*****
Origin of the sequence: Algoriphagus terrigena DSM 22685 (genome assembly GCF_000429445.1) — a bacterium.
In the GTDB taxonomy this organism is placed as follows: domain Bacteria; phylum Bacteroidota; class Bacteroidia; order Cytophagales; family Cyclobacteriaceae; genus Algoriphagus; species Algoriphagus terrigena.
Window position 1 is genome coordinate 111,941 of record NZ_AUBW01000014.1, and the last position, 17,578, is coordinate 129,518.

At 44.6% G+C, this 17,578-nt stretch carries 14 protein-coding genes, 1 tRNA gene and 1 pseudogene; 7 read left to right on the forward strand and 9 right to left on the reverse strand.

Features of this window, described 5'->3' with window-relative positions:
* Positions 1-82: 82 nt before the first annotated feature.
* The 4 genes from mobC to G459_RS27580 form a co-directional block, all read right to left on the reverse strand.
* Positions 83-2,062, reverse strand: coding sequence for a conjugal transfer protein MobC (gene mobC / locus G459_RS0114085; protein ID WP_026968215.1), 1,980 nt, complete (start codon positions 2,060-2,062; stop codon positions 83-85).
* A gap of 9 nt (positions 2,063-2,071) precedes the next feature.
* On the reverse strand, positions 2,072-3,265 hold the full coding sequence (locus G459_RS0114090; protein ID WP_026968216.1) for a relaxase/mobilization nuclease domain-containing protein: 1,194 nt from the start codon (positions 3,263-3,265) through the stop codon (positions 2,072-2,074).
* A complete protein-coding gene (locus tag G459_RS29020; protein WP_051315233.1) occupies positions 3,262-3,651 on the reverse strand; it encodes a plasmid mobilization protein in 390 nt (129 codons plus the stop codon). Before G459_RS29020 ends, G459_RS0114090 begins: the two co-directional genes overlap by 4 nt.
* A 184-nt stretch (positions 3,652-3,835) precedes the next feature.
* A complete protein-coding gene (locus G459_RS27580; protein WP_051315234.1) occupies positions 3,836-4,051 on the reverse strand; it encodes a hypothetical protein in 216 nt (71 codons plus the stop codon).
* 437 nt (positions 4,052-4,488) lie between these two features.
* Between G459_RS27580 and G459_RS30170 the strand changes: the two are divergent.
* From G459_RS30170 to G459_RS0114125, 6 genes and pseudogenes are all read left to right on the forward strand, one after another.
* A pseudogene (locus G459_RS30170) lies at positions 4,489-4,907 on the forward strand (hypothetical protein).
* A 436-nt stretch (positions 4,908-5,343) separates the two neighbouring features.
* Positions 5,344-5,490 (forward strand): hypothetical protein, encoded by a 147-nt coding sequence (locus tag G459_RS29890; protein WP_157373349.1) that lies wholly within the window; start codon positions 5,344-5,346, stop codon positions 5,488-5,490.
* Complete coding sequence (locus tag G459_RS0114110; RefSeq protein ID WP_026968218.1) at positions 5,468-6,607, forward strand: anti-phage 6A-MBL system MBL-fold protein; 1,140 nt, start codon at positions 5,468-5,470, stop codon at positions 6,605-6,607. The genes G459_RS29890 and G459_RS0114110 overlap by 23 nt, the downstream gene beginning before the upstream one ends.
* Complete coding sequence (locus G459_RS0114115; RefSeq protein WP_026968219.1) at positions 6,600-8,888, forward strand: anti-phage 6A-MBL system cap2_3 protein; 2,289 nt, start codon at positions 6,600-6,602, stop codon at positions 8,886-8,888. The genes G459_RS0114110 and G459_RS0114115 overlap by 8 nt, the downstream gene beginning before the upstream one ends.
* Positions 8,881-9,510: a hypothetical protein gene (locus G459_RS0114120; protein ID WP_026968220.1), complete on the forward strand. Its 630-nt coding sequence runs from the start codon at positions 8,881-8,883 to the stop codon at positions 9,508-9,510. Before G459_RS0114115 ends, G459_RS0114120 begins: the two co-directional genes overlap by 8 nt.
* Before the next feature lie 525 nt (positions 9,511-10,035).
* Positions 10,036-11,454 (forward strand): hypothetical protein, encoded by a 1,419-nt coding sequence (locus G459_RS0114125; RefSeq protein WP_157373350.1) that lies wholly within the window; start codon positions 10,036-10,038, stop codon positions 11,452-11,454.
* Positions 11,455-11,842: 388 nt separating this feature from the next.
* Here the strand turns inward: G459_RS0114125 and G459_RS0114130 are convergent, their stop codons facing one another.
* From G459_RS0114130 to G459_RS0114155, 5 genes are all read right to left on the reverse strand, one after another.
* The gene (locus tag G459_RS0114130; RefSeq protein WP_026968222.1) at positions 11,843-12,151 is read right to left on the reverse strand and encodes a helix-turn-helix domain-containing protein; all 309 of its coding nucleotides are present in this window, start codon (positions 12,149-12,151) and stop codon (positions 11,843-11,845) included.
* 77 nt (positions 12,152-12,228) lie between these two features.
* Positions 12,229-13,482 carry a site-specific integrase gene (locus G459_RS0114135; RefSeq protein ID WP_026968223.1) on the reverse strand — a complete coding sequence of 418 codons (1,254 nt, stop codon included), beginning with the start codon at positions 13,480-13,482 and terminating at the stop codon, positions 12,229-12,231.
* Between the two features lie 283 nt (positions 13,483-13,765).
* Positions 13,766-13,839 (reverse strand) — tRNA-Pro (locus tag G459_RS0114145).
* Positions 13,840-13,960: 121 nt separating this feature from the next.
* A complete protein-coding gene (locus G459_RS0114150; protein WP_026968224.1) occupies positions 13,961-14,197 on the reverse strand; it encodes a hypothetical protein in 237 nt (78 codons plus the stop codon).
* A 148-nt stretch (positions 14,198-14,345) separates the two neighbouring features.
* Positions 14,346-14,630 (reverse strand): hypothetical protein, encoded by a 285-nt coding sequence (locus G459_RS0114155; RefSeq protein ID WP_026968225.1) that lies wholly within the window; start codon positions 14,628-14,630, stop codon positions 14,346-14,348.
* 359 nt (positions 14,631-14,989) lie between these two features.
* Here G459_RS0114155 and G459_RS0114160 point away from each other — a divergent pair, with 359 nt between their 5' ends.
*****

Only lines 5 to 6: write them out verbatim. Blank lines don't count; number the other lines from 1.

Features of this window, described 5'->3' with window-relative positions:
* Positions 1-82: 82 nt before the first annotated feature.